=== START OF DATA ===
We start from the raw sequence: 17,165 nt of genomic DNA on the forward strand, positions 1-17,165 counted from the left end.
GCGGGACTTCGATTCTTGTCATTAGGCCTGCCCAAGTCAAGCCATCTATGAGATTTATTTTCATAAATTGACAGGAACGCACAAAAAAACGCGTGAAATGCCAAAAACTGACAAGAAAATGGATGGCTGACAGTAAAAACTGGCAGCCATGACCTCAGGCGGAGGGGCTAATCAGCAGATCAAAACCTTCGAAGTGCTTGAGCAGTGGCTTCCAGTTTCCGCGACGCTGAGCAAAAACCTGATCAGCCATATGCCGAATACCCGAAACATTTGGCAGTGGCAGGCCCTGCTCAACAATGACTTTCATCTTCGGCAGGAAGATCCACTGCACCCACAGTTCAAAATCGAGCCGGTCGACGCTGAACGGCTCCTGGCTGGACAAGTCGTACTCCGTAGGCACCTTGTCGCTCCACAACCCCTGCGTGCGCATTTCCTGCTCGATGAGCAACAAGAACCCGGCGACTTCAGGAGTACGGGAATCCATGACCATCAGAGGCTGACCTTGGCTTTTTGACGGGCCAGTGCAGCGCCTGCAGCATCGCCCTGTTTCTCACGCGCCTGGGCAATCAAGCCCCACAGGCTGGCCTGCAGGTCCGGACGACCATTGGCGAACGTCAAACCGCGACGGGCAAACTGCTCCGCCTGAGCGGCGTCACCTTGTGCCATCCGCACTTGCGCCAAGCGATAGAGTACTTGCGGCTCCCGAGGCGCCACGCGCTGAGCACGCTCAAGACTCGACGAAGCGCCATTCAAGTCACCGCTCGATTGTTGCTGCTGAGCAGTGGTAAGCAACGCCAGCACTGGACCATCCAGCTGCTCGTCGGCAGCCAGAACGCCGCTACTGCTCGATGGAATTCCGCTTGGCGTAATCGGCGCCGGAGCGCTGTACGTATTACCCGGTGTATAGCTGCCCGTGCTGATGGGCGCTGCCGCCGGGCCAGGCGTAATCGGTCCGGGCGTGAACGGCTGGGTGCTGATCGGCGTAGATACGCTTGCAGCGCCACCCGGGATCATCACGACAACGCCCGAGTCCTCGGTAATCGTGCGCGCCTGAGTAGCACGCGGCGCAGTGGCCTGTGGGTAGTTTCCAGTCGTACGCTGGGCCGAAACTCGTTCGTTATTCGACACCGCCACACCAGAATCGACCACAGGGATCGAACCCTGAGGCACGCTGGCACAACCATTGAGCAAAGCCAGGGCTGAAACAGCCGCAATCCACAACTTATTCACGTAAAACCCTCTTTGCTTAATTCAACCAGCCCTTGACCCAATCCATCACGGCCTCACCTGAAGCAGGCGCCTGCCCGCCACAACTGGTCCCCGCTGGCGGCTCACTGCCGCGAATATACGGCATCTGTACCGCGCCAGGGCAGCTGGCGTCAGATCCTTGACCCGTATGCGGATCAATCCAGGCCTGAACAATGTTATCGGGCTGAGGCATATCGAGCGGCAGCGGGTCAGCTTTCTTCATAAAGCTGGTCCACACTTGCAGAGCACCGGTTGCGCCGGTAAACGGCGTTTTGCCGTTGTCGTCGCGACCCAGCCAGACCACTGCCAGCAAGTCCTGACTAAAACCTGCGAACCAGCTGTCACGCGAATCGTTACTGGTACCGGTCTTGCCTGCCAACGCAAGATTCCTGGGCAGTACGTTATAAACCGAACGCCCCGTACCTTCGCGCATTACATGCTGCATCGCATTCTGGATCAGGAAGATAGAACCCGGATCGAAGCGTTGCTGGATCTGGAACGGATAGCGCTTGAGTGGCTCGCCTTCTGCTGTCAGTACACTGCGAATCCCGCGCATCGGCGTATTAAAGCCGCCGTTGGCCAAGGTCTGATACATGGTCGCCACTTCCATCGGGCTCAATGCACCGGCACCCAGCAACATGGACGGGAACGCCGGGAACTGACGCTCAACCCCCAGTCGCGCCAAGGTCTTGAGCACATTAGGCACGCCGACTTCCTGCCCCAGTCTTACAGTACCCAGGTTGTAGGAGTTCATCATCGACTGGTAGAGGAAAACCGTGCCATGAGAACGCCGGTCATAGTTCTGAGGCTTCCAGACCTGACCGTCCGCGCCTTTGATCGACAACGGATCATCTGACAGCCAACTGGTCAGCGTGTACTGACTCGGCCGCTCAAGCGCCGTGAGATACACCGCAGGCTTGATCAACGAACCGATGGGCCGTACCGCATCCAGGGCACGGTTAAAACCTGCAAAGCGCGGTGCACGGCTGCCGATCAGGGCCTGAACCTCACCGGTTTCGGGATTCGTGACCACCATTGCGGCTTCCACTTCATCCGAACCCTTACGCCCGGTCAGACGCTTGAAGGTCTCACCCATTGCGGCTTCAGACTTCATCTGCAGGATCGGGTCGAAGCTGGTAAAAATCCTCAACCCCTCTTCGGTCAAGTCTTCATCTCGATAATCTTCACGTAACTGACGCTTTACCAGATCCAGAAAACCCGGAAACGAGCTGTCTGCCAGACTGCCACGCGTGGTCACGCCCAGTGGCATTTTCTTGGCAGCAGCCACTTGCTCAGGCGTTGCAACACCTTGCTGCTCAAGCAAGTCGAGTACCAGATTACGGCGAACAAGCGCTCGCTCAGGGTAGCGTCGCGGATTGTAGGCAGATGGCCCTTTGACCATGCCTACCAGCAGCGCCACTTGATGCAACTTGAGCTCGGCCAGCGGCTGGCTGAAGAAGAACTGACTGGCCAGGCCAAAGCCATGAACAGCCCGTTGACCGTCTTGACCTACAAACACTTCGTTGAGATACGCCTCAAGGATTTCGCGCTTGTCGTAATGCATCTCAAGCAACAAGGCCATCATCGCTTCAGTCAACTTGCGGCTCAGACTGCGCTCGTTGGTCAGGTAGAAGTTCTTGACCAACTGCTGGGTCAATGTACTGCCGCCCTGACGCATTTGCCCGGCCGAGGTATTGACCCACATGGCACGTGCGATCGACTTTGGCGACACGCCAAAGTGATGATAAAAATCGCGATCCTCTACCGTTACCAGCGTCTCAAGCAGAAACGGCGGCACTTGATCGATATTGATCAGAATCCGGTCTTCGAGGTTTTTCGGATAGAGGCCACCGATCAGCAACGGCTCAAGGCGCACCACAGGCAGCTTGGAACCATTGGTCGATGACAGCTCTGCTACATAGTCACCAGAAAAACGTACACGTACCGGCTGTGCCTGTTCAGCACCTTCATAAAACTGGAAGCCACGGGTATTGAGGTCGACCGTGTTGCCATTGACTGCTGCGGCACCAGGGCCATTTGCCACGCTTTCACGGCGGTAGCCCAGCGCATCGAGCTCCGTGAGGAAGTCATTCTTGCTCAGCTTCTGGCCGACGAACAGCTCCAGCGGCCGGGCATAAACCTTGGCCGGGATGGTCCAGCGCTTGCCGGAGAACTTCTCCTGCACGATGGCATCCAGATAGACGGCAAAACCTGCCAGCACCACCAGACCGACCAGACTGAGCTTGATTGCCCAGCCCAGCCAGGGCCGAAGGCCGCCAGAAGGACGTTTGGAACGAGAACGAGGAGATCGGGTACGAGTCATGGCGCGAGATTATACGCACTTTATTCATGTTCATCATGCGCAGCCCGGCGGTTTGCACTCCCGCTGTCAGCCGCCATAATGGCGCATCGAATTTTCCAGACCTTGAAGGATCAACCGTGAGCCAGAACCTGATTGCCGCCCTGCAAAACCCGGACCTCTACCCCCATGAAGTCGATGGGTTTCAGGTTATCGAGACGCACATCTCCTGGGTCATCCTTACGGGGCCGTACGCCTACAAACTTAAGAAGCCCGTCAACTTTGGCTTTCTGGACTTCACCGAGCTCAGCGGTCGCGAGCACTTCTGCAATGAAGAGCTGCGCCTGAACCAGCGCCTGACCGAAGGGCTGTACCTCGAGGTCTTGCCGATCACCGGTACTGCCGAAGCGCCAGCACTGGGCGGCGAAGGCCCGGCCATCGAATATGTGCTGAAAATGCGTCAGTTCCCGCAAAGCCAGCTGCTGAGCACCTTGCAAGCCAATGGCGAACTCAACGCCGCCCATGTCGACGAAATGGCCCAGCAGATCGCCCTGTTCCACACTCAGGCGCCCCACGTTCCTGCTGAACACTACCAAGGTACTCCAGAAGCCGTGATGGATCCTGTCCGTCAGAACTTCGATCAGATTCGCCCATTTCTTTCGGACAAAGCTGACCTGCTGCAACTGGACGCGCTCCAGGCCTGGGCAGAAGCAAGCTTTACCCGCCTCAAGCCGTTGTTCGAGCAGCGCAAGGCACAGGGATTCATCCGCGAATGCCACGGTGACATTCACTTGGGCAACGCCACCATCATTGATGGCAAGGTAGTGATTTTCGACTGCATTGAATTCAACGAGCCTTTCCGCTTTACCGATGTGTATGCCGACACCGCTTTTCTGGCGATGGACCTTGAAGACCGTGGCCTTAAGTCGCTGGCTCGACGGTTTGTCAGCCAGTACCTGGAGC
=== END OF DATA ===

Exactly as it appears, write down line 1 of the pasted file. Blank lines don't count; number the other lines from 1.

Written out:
We start from the raw sequence: 17,165 nt of genomic DNA on the forward strand, positions 1-17,165 counted from the left end.